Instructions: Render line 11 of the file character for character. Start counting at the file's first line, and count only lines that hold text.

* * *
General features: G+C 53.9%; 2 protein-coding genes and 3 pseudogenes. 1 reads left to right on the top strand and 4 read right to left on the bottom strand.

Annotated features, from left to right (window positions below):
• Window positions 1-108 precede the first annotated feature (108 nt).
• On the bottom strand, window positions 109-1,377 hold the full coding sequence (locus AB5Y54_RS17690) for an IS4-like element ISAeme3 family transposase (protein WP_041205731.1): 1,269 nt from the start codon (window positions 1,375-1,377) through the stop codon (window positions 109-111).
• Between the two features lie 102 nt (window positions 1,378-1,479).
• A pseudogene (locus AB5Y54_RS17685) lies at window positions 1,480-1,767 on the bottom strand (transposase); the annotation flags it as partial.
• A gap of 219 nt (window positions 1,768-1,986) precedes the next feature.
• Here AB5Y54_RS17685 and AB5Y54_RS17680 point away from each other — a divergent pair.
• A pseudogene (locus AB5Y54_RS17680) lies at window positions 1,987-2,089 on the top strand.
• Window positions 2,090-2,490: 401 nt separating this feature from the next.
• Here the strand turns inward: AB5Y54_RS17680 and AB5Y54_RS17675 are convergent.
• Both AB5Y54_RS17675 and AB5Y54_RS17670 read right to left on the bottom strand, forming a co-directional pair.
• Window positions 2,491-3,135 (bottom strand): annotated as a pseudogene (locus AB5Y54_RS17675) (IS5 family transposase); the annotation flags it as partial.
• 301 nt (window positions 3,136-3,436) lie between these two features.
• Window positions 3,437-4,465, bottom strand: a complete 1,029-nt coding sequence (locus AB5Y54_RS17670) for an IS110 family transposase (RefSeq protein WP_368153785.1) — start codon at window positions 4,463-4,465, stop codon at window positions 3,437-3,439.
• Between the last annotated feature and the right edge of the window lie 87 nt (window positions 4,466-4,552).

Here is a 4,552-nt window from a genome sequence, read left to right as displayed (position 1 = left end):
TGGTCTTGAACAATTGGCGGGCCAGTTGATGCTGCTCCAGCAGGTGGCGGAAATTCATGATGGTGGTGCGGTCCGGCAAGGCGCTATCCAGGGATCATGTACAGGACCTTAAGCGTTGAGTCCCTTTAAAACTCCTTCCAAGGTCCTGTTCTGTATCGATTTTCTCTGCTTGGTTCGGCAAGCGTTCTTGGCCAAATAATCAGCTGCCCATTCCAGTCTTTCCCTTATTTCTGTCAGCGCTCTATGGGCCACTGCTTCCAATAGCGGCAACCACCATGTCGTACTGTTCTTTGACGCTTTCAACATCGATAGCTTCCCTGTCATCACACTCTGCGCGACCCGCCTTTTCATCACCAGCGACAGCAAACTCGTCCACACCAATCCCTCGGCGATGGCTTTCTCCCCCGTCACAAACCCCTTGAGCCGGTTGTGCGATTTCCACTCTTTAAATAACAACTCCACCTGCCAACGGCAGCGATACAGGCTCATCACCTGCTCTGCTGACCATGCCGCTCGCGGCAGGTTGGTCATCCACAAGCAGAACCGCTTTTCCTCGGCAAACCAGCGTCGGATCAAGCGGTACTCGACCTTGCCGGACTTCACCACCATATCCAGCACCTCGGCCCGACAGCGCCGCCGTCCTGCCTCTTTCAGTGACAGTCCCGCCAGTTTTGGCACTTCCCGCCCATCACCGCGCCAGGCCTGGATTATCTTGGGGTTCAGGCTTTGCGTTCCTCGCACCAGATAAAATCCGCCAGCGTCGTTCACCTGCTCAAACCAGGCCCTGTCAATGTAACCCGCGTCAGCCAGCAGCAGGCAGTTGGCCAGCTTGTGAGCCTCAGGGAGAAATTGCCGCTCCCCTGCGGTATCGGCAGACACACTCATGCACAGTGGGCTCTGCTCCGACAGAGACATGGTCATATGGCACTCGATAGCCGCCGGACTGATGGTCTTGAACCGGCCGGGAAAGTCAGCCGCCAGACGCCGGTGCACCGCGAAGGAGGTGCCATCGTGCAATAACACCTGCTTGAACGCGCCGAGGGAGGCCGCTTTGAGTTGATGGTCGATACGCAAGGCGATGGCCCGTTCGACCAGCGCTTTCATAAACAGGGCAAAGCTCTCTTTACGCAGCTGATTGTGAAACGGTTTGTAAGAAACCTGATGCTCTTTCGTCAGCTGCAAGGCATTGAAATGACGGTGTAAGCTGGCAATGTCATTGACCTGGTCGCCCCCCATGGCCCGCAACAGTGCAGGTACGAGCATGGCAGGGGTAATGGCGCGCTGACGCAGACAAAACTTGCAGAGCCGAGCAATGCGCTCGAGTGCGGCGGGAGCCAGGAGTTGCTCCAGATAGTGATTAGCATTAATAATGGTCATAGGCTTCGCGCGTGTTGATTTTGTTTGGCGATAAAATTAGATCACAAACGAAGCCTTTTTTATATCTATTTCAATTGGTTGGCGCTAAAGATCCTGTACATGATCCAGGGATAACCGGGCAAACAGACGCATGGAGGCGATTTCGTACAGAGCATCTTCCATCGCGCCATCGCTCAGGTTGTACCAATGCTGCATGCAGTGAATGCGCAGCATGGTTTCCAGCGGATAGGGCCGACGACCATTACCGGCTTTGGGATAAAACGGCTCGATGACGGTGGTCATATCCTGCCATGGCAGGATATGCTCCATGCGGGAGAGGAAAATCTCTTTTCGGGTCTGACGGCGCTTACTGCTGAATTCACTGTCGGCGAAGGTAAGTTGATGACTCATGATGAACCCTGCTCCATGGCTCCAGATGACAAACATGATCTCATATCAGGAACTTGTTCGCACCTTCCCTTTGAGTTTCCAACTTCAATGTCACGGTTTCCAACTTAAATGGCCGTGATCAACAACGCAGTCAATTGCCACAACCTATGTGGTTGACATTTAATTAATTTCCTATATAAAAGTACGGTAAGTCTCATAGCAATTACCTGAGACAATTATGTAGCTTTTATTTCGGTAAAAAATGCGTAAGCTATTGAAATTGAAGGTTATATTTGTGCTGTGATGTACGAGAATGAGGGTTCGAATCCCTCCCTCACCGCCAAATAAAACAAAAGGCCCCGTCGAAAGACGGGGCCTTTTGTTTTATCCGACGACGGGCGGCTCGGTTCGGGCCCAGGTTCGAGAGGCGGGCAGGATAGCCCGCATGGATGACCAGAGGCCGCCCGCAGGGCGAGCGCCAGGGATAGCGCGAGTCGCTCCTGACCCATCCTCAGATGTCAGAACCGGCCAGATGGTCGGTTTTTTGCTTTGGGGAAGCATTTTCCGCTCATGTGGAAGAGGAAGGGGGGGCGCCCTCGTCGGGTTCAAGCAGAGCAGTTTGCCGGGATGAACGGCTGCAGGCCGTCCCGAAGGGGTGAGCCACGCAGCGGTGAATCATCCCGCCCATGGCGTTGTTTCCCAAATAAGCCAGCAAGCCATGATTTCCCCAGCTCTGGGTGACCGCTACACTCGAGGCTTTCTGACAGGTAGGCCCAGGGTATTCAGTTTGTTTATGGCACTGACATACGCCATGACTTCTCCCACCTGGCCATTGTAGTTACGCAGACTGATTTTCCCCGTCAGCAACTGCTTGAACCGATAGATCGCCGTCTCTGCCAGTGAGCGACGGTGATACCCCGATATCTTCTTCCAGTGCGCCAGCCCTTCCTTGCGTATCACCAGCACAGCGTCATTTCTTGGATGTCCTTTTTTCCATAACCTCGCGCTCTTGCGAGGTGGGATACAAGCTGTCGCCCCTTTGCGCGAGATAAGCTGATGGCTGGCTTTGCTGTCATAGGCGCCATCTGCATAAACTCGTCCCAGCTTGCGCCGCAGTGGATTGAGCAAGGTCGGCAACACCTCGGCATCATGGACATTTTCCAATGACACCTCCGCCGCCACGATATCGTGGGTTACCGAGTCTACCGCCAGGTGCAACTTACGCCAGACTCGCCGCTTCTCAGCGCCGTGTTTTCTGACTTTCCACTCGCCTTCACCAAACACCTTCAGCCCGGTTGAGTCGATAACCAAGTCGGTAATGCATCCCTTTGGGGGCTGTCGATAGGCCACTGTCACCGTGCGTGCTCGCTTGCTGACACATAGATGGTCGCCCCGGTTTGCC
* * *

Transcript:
• Here the strand turns inward: AB5Y54_RS17680 and AB5Y54_RS17675 are convergent.